Taking the Lead – How dance movies depict respect and dedication

Footloose.  Center Stage. Havana Nights.  Step Up.

Movies dedicated to the art, passion and love for the dance; each unique in its own way while providing the audience with heart-pounding thrills that make you want to get up and… well, dance!

Recently I watched one of my favorite of all dance movies that I had not seen in a long time — Take the Lead, starring none other than the savvy Antonio Banderas.

For those of you who are not familiar with the movie, I beg you to rent it, make some popcorn and prepare to be amazed.  I’ll give you a brief synopsis but I would hate to ruin it for you.

Reader’s Digest Version (Torto-style):

Take the Lead is based on the true story of Pierre Dulaine, a ballroom dance instructor in New York City.  After witnessing a vandalism on his way home from a dance competition one night, Dulaine goes to the principal of the local NYC high school hoping to help the “delinquent” kids that attend.  The principal is not open to the idea of teaching her students ballroom (and stressed to Mr. Dulaine that none of them would want to learn the style anyway since they already “know how to dance”.)  Mr. Dulaine, however, insists that she give him a chance and she, reluctantly, agrees, sending him to work with the worst kids in the school – those in detention for the rest of the year.

At first, the students are less-than-willing to learn ballroom; in fact, they flat-out refuse, their street-style dancing being the only thing they know.  However, Mr. Dulaine does not give up.  Soon, his newest (and poorest) students accept the new style, encorporating their unique backgrounds and ultimately, transforming their lives.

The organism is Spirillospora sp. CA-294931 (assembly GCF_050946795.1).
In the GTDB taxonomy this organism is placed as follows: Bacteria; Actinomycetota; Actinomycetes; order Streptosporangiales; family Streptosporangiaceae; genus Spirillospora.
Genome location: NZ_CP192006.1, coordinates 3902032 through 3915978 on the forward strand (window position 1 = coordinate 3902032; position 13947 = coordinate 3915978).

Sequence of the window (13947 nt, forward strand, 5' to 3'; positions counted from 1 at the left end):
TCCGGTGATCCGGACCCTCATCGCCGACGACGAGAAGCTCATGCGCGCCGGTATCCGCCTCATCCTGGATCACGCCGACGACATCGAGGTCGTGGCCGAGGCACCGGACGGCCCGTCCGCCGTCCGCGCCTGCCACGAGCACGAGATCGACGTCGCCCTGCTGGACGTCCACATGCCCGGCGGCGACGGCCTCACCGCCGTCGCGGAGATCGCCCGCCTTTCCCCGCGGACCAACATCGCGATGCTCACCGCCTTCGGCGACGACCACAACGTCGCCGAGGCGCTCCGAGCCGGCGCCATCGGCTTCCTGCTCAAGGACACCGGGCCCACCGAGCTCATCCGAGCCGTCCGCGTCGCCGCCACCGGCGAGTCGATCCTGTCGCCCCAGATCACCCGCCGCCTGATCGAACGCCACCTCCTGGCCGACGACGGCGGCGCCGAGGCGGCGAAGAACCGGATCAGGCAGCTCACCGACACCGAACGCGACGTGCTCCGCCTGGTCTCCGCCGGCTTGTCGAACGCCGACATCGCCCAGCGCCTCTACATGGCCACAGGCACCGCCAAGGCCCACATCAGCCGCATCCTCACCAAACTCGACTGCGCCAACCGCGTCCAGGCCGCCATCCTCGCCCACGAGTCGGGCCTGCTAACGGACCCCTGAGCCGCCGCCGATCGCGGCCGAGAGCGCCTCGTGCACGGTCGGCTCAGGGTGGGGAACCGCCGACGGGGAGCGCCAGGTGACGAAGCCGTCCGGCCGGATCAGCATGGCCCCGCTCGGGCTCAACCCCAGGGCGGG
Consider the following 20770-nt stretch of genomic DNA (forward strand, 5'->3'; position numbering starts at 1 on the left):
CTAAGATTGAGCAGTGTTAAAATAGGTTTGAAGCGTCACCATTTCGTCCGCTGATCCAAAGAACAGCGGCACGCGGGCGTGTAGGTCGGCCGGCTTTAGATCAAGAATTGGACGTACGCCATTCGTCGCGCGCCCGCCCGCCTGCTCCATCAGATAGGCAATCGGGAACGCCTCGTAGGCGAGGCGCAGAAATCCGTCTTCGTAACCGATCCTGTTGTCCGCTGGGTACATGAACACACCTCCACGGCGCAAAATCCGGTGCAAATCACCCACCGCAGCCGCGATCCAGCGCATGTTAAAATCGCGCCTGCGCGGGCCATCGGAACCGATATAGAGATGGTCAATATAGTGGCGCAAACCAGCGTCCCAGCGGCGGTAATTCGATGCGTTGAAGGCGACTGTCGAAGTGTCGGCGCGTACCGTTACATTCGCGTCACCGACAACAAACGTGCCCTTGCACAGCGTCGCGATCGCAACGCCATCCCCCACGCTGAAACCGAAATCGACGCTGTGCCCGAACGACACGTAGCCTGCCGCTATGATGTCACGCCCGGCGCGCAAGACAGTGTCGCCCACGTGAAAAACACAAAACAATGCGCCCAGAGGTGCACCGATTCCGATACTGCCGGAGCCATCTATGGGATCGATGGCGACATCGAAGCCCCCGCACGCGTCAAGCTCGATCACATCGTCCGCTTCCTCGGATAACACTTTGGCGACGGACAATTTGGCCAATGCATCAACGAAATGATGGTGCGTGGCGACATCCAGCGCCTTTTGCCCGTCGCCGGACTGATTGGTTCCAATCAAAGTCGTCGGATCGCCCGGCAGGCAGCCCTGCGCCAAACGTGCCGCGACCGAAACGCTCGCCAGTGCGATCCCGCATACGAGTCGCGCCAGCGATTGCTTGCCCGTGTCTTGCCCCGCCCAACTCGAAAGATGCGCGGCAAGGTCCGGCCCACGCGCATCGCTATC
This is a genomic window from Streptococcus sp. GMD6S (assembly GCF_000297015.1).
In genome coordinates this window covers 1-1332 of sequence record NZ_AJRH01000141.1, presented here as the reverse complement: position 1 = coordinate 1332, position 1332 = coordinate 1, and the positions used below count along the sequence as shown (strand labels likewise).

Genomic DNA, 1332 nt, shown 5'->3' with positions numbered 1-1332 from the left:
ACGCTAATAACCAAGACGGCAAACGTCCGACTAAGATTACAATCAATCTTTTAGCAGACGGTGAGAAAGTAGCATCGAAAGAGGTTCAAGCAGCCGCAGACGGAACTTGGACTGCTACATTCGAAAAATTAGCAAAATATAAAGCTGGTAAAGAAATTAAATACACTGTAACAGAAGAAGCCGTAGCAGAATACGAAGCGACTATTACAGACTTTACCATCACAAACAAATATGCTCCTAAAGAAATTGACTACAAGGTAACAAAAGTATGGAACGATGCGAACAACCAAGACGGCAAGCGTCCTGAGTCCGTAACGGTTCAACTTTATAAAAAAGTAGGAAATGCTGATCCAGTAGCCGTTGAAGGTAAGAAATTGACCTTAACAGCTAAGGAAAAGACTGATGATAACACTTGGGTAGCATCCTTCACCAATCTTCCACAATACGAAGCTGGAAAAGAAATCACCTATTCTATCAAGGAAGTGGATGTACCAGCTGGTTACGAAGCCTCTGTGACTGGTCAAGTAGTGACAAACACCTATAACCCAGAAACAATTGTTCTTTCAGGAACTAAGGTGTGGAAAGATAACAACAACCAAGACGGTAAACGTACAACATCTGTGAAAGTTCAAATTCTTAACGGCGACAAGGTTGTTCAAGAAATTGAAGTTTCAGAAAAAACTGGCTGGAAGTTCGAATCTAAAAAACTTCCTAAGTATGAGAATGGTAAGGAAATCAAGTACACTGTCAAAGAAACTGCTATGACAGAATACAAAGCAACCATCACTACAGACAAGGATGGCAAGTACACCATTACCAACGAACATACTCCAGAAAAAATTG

Obviously this is a VERY brief summary but the film’s meaning is touching and tear-jerking, as with many great movies.  Nevertheless,  the tension between the two styles – classical ballroom (including the waltz, tango, fox trot, etc.) versus free-style street hip-hop, creates a foundation not only for the difference in dance styles but the difference in living styles as well.  The ballroom dance represents the elite class of NYC while untrained street dancing is the only “art” the inner city students were ever able to take part in due to the fact that they didn’t have to pay for lessons.

One particular scene that stands out in the movie is when Mr. Dulaine is at the peak of his desperation to make the students want to learn ballroom.  He has one of his most talented (and synonymously wealthiest) female students come to detention one afternoon.  She struts in, unannounced, and proceeds to dance a fiery and passionate tango with Mr. Dulaine.  The inner city detentionees are amazed at the how “hott” the tango looks and immediately bombard him with inquiries after about how to dance like that.  It is the turning point in the movie.

However, the tango itself is what makes the scene exciting.  Although I do not have much training in ballroom, the tango is one of the most energetic and (dare I say it…?) sexiest genres of dance; it is not an easy style despite its smooth moves.  While the male partner handles his female partner with intensity and desire, the woman is actually in control and must be willing to submit to her partner’s lead.  It is an example of the bond between men and women and how a relationship must be balanced, yet full of passion, in order to be successful – just like the dance itself.

Overall, Take the Lead, as well as many other movies about dance, depict the performing arts in their greatest light and should be admired for the respect they show the arts.  Personally, I think it is a sad thing that most people do not enjoy or even appreciate the hard work and dedication, not to mention love, that goes into each step, every lesson that is mastered.  Movies like this one allow most publicity to be brought to the subject – I hope to see more like it in the future.

Published in: on March 21, 2010 at 2:30 am  Leave a Comment  

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